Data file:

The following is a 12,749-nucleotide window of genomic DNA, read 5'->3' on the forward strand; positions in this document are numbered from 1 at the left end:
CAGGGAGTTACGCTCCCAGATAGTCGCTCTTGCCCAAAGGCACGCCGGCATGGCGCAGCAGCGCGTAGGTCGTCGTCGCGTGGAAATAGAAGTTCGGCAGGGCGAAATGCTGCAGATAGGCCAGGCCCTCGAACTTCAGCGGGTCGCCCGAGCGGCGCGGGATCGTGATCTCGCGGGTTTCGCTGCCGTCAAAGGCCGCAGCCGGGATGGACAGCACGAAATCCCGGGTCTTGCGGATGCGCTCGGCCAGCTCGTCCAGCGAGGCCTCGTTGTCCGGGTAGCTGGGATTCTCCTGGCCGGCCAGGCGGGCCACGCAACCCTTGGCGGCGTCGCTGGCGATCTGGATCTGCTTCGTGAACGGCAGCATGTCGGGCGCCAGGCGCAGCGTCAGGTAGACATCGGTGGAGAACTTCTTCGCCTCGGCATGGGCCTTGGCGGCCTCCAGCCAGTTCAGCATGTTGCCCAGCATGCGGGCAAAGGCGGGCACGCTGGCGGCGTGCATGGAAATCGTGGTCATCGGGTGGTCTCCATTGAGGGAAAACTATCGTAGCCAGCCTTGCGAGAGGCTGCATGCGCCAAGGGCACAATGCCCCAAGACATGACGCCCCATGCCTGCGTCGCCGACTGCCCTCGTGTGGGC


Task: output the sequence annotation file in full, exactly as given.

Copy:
The following is a 12,749-nucleotide window of genomic DNA, read 5'->3' on the forward strand; positions in this document are numbered from 1 at the left end:
CAGGGAGTTACGCTCCCAGATAGTCGCTCTTGCCCAAAGGCACGCCGGCATGGCGCAGCAGCGCGTAGGTCGTCGTCGCGTGGAAATAGAAGTTCGGCAGGGCGAAATGCTGCAGATAGGCCAGGCCCTCGAACTTCAGCGGGTCGCCCGAGCGGCGCGGGATCGTGATCTCGCGGGTTTCGCTGCCGTCAAAGGCCGCAGCCGGGATGGACAGCACGAAATCCCGGGTCTTGCGGATGCGCTCGGCCAGCTCGTCCAGCGAGGCCTCGTTGTCCGGGTAGCTGGGATTCTCCTGGCCGGCCAGGCGGGCCACGCAACCCTTGGCGGCGTCGCTGGCGATCTGGATCTGCTTCGTGAACGGCAGCATGTCGGGCGCCAGGCGCAGCGTCAGGTAGACATCGGTGGAGAACTTCTTCGCCTCGGCATGGGCCTTGGCGGCCTCCAGCCAGTTCAGCATGTTGCCCAGCATGCGGGCAAAGGCGGGCACGCTGGCGGCGTGCATGGAAATCGTGGTCATCGGGTGGTCTCCATTGAGGGAAAACTATCGTAGCCAGCCTTGCGAGAGGCTGCATGCGCCAAGGGCACAATGCCCCAAGACATGACGCCCCATGCCTGCGTCGCCGACTGCCCTCGTGTGGGC